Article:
They say that Lake Atitlan is a powerful place—the Mayans worshipped here, thousands of people come every year to find something inside themselves that has otherwise gone missing, or undiscovered until then. I don’t expect that, but then, I didn’t know what to expect. Certainly not this, I think by the time we got to the Uxlabil dock. It is getting late when we get there, a little darker than we meant it to. The drive, looping over mountains and through the half-built, dusty suburbs that are endemic to all developing countries, took longer than we thought—bumping around in the back of a van, knocking knees with other tourists for two and a half hours, with one bathroom break for a Canadian guy around our age who chugged three beers on the way over. He seemed surprised when he had to go to ask for a stop. I’m not sure what he expected.
And when we finally do get to the lake, it is a confused hustle of figuring out where we are and where we go next. Before us the water spreads out, wild and a steel blue, rippling out to meet the mountains where they begin, deep into the belly of the water. It is stormy, a little, the tops of the volcanoes are obscured by a thick layer of clouds, shifting in the wind, letting stray beams of light through where they dance on the water. I know why they call them God’s rays, now, as if the hand of heaven reached down and touched the earth in a rare moment of divine intervention. The boats anchored to none too sturdy docks along the shoreline bob wildly while waves—from somewhere; the wind, the steam vents far down below us, something—crash onto the retaining wall that holds back the lake from overtaking the little town we’re currently in. Someone comes up to us as soon as we start heading for the lake—we take a quick detour once off the bus and go to the bathroom in a restaurant we find, in stalls near the shore that creak and churn with the movement of the water—and they know we’re looking for a boat to take us away from Panajachel, the town we’re in now. I don’t blame them, for most people are looking for a way to get out, and we’re easy targets, white faces and backpacks in tow. He tells us to wait here, so we’re waiting, and waiting, and I eye the flipping white of the waves nervously, because I’ve been seasick before and I doubt it was the last. The guy who told us to wait disappears, gone somewhere else to drum up business—the boats won’t leave til they’re full, so it could be a while—and it’s just Alexa and I leaning against this wall, eating power bars and watching the clouds move across the volcanoes.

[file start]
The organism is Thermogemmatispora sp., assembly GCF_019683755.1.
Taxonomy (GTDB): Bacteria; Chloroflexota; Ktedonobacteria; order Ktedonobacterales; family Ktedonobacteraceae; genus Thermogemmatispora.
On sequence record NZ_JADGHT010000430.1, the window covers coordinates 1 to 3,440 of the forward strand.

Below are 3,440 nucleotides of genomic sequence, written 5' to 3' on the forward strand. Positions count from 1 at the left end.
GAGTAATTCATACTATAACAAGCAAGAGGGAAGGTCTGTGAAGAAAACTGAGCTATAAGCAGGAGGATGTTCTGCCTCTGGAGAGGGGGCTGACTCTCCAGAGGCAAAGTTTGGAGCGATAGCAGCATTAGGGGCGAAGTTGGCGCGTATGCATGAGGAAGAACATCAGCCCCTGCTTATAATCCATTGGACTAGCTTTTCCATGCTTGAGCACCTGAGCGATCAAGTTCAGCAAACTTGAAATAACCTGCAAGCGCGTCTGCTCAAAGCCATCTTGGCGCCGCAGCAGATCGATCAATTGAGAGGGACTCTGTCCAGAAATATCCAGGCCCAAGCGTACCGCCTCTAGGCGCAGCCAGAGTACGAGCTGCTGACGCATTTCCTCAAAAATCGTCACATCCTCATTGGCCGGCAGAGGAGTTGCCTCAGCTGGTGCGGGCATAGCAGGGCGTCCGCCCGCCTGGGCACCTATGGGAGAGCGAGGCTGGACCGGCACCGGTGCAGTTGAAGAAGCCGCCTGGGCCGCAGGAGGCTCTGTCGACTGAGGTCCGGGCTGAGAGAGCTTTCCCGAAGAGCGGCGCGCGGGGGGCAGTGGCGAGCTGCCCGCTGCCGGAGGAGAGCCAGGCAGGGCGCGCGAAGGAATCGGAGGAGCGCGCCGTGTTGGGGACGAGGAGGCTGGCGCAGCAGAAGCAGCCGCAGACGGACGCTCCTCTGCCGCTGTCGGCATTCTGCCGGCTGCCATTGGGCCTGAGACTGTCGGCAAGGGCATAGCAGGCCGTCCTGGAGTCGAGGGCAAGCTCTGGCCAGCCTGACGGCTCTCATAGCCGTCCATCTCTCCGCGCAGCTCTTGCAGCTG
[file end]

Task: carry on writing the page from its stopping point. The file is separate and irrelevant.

When he does come back, with a nice variety of other tourists—some people who came over on the bus with us, a Finnish girl we don’t recognize but who’s very friendly, an English family who prove themselves to be extraordinarily annoying—we get on the boat, a low-slung vessel with a covered cabin but open windows. Someone puts a piece of fishing wax along the windows, and I hold it up with my shoulder, but it smells like hell. I’d rather take the wet.